Lufthansa said on Monday that it had repaid 1.5 billion euros in advance of public aid distributed in 2020 by the German state to avoid bankruptcy, after a recent capital raising of 2.2 billion euros.
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The German airline still plans to repay a billion by the end of 2021, while the German state, which has just sold part of its shares, remains a 14% shareholder in the company. Lufthansa had obtained an envelope of 9 billion euros, including entry to the capital of Berlin, for its rescue plan supposed to help it get through the difficult period of air traffic almost stopped by the coronavirus epidemic. However, the company did not use all this aid and had already repaid a public credit of one billion euros in February.
“We are very grateful that Lufthansa was able to be saved with taxpayer money during these difficult times. This has saved over 100,000 jobs and secured them for the future, ”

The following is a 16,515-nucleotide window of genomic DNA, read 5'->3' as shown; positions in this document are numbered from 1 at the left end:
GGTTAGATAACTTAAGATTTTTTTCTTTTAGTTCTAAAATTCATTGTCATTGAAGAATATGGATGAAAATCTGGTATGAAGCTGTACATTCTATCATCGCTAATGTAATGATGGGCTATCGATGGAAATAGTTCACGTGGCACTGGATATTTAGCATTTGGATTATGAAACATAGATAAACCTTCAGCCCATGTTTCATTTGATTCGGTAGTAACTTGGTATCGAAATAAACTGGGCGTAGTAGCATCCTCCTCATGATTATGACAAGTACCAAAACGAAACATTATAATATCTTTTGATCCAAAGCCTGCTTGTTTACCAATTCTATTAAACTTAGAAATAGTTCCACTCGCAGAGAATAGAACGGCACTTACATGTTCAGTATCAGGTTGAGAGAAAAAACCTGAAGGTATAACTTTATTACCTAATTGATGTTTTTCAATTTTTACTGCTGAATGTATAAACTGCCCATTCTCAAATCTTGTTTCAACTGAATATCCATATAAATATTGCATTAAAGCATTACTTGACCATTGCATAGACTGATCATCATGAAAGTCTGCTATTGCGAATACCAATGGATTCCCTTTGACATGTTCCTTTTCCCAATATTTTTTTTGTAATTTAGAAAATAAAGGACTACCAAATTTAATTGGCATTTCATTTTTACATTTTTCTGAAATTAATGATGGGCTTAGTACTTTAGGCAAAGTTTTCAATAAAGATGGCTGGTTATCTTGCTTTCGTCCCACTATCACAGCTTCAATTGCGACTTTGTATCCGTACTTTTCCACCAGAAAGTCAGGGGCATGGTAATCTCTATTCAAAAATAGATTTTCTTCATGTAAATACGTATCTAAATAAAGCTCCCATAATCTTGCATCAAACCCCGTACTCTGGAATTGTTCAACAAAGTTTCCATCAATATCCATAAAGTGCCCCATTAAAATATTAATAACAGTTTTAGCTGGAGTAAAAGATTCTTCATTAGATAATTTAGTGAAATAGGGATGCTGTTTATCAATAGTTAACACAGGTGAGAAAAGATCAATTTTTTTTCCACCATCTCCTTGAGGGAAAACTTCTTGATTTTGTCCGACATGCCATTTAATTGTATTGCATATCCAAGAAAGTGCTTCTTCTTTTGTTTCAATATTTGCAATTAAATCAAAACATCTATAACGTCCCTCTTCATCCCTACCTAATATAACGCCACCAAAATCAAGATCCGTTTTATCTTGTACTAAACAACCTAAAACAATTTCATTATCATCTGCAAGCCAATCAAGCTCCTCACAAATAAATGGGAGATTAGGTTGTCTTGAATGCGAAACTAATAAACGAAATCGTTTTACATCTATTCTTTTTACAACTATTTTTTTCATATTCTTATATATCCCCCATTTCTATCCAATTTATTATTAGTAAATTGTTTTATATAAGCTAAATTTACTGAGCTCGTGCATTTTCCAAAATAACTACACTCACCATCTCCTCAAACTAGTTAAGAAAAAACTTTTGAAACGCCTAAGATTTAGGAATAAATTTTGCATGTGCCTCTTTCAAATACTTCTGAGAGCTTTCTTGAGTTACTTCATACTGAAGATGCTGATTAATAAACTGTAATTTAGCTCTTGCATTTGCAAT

“We are very grateful that Lufthansa was able to be saved with taxpayer money during these difficult times.
This has saved over 100,000 jobs and secured them for the future, ”
Group CEO Carsten Spohr said in a statement.
“Today, we are keeping our promise and repaying a large part of public aid sooner than expected.
We are more and more confident in the future as more and more countries open their borders, ”
Limited losses in 2021
The group, which also includes the companies Austrian, Swiss and Brussels Airlines, was saved from bankruptcy in June 2020 by the German government.
With the easing of restrictions on travel and return of passengers, it posted a net loss of 756 million euros in the second quarter of 2021, half less than the 1.5 billion euros in the same period of 2020 , when flights were interrupted around the world due to Covid-19.
However, the company is leading a harsh layoff campaign aimed at cutting costs, which plans to cut thousands of jobs, 30,000 having already been so since the start of the pandemic.